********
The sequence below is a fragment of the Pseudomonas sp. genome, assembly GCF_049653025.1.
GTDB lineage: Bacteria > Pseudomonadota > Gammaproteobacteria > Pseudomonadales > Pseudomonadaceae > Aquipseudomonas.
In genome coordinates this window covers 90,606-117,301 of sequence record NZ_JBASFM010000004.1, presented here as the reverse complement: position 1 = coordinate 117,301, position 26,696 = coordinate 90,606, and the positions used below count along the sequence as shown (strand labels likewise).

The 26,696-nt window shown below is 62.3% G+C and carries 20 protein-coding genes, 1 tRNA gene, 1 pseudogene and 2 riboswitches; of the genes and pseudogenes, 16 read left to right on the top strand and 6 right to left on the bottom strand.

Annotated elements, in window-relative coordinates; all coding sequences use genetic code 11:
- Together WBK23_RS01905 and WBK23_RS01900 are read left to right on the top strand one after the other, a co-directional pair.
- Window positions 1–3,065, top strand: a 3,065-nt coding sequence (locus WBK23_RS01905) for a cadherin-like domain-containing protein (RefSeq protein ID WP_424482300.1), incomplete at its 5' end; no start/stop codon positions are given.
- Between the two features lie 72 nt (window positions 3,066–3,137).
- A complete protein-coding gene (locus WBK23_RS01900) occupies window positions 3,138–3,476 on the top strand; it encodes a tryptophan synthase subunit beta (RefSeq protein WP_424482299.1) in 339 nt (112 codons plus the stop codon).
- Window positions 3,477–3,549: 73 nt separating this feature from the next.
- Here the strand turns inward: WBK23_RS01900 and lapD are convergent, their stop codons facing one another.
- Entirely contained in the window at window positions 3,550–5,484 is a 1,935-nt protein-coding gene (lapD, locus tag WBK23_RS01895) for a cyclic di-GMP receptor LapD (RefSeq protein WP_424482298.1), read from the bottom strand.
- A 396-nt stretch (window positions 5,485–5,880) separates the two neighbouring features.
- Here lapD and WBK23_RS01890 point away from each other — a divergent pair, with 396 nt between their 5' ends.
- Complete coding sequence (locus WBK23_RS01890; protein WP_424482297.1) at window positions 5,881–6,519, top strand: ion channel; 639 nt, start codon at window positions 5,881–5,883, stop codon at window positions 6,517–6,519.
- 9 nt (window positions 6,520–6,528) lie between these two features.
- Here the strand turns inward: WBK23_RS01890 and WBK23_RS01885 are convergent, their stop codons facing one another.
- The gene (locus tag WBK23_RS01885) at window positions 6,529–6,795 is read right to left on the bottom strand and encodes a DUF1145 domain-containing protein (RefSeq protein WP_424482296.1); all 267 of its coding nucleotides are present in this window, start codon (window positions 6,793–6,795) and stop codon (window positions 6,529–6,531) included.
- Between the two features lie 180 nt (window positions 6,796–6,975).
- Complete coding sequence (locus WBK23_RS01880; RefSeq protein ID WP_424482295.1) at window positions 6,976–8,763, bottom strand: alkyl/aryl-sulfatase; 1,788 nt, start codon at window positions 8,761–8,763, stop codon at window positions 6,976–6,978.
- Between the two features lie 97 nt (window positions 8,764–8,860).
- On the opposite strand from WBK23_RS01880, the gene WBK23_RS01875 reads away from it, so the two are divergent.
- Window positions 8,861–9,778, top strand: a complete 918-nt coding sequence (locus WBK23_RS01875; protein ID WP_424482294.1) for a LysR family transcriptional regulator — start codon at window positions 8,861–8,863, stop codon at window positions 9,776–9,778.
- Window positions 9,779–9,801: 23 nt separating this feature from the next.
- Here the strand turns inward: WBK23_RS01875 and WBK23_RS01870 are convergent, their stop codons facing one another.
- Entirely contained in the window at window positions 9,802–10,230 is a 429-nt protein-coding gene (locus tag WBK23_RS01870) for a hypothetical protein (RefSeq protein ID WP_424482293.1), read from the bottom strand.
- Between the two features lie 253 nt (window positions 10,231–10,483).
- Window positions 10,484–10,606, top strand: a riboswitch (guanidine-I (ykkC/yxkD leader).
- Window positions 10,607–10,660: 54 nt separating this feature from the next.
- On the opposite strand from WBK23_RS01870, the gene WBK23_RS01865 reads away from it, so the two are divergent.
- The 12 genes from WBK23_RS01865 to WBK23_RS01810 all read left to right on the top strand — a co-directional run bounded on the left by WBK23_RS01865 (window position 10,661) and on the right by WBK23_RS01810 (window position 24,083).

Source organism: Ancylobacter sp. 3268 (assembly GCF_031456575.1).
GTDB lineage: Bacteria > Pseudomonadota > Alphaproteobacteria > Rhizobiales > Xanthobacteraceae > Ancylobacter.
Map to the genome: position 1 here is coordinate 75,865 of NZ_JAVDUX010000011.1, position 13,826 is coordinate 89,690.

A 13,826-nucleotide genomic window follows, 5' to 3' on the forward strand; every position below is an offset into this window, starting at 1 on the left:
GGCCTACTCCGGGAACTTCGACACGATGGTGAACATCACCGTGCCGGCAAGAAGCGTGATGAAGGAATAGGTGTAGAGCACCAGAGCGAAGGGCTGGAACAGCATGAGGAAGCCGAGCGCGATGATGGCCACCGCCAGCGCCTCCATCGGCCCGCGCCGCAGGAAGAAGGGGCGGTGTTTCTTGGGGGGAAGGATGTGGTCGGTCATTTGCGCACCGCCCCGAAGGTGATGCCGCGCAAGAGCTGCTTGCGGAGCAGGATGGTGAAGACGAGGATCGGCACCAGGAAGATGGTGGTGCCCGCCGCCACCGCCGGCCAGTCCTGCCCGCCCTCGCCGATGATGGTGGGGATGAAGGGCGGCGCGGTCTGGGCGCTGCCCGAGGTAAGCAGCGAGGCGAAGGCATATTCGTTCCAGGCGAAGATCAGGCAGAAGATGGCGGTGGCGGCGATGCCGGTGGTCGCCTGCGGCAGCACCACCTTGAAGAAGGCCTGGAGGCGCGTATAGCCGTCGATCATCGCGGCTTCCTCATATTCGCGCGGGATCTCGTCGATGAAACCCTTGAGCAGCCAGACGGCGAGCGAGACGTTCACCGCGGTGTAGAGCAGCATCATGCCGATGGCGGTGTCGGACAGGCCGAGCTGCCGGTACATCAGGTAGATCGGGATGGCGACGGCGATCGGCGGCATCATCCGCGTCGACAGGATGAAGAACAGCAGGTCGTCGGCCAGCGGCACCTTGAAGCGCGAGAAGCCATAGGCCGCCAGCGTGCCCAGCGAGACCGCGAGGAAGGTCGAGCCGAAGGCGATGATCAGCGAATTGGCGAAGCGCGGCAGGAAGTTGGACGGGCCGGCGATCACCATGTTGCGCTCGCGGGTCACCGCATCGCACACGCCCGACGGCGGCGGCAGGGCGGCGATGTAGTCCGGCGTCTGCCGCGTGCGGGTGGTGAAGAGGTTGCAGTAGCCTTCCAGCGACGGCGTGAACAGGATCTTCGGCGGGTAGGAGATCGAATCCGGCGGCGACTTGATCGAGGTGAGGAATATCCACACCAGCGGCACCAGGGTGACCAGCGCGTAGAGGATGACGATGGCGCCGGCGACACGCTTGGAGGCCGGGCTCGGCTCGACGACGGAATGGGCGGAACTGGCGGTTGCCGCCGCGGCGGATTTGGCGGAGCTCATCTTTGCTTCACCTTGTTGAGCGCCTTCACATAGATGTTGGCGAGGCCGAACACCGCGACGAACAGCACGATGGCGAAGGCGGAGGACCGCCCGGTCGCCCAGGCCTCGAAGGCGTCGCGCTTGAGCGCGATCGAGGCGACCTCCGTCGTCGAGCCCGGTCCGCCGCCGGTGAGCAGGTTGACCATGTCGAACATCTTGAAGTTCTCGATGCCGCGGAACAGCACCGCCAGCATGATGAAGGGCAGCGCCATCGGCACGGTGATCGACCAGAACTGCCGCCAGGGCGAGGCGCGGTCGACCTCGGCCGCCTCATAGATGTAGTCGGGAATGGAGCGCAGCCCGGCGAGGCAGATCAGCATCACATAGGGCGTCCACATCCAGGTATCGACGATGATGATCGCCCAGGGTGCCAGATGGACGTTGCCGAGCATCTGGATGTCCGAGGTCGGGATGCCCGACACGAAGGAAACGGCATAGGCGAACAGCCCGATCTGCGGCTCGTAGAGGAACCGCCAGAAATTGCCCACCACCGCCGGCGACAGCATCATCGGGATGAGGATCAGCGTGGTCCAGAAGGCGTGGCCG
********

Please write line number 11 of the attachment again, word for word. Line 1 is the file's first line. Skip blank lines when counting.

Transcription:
- Here the strand turns inward: WBK23_RS01900 and lapD are convergent, their stop codons facing one another.